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Int J Obes (Lond). 2007 Apr;31(4):615-21.

Genetic and environmental factors in relative weight from birth to age 18: the Swedish young male twins study.

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  • 1Department of Public Health, University of Helsinki, Helsinki, Finland.



To investigate the contributions of genetic and environmental factors to the development of relative weight during the growth period.


Longitudinal twin study.


Two-hundred and thirty-one monozygotic and 144 dizygotic complete male twin pairs born between 1973 and 1979 were measured annually from birth to 18 years of age.


Body mass index (BMI, kg/m(2)) at age 18 correlated with BMI at age 1 (r=0.32, 95% confidence intervals (CI) 0.21-0.42), and this correlation increased steadily up to age 17 (r=0.91, 95% CI 0.89-0.93). Major part (81-95%) of these trait correlations was attributable to correlate additive genetic factors, but also unique environmental correlations were present during the whole-growth period. The correlation between ponderal index (kg/m(3)) at birth and BMI at age 18 was small (r=0.09, 95% CI 0.02-0.15) and totally because of correlated unique environmental factors.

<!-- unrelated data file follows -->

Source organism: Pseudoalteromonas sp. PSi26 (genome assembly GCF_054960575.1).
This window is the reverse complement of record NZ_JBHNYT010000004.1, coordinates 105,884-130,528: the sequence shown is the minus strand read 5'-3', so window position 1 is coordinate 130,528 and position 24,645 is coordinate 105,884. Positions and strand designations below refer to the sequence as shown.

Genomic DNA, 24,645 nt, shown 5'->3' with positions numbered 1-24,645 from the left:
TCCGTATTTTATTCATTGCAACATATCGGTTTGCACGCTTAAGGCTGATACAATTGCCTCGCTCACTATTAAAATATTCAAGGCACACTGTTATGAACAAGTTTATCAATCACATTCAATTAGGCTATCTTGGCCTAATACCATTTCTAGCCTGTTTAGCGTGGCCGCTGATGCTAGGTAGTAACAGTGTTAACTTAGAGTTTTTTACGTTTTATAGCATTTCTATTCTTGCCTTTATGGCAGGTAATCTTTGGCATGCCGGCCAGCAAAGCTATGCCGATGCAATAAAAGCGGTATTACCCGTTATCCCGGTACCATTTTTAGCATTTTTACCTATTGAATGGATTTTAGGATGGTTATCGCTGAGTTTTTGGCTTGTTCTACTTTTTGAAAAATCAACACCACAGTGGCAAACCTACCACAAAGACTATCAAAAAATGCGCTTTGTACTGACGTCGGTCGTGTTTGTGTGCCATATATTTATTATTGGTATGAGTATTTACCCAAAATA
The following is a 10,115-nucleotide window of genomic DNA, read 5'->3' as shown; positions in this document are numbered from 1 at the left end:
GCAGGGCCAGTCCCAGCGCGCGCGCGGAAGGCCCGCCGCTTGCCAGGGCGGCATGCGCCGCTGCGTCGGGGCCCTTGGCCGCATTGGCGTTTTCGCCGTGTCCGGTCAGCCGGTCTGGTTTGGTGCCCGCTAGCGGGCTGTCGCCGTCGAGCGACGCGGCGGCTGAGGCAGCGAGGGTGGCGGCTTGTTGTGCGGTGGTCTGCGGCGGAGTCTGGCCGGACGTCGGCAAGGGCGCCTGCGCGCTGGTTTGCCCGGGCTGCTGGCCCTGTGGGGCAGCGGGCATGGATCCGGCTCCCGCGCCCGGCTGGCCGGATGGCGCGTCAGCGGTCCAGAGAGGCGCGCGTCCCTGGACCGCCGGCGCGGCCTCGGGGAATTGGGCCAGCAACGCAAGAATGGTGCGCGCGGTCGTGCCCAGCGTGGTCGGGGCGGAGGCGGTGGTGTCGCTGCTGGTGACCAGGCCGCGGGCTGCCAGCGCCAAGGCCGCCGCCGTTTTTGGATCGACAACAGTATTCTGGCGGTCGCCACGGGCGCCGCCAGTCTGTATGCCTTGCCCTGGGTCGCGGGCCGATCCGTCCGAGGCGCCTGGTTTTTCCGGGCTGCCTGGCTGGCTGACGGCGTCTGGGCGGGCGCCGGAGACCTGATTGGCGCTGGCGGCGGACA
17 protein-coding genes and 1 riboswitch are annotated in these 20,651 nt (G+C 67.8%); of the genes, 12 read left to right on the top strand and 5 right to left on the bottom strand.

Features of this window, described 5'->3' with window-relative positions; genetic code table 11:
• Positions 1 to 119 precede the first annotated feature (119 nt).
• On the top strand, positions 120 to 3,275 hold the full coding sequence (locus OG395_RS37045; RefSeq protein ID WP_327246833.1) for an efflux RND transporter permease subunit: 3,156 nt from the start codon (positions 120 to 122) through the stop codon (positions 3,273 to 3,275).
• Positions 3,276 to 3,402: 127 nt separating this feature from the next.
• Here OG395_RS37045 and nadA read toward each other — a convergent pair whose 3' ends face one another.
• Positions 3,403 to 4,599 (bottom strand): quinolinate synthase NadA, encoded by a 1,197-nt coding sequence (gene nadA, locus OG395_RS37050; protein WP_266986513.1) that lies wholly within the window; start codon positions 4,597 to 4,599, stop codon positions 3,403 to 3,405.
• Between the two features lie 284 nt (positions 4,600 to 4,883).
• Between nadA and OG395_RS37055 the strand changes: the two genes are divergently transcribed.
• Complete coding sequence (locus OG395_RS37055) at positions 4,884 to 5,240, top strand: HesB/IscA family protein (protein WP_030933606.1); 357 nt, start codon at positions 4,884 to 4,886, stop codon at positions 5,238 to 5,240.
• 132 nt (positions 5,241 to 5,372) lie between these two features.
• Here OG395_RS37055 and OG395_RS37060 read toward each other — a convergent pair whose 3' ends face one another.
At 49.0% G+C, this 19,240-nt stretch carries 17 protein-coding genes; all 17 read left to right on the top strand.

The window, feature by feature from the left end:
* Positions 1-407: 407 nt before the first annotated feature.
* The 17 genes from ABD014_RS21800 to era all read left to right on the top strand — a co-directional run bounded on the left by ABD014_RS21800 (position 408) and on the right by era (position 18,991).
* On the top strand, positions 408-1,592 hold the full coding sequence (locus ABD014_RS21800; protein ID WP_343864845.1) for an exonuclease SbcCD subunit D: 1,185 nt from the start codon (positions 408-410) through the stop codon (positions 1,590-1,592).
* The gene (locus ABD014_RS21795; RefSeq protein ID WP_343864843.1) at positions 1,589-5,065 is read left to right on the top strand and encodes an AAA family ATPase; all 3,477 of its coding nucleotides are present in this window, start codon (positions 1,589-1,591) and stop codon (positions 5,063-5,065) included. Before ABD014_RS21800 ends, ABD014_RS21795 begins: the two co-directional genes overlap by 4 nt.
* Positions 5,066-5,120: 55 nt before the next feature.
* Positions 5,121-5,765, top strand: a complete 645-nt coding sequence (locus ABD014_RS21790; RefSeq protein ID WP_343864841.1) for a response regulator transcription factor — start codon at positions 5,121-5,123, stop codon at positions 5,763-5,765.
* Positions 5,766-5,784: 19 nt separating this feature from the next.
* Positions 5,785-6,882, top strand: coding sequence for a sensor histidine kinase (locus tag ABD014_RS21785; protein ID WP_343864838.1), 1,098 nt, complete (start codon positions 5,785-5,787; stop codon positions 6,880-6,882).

Our results suggest persistent genetic regulation of BMI from age 1 to 18. However, environmental factors, not shared by siblings, also affected the correlations of BMI. A small specific environmental correlation was found between ponderal index at birth and BMI at age 18, which may reflect the effect of neonatal environmental factors on adult BMI. A challenge to the future research is to identify chromosome regions and specific genes regulating the development of BMI as well as environmental factors affecting BMI through the growth period independently or interacting with genetic factors.

[PubMed - indexed for MEDLINE]
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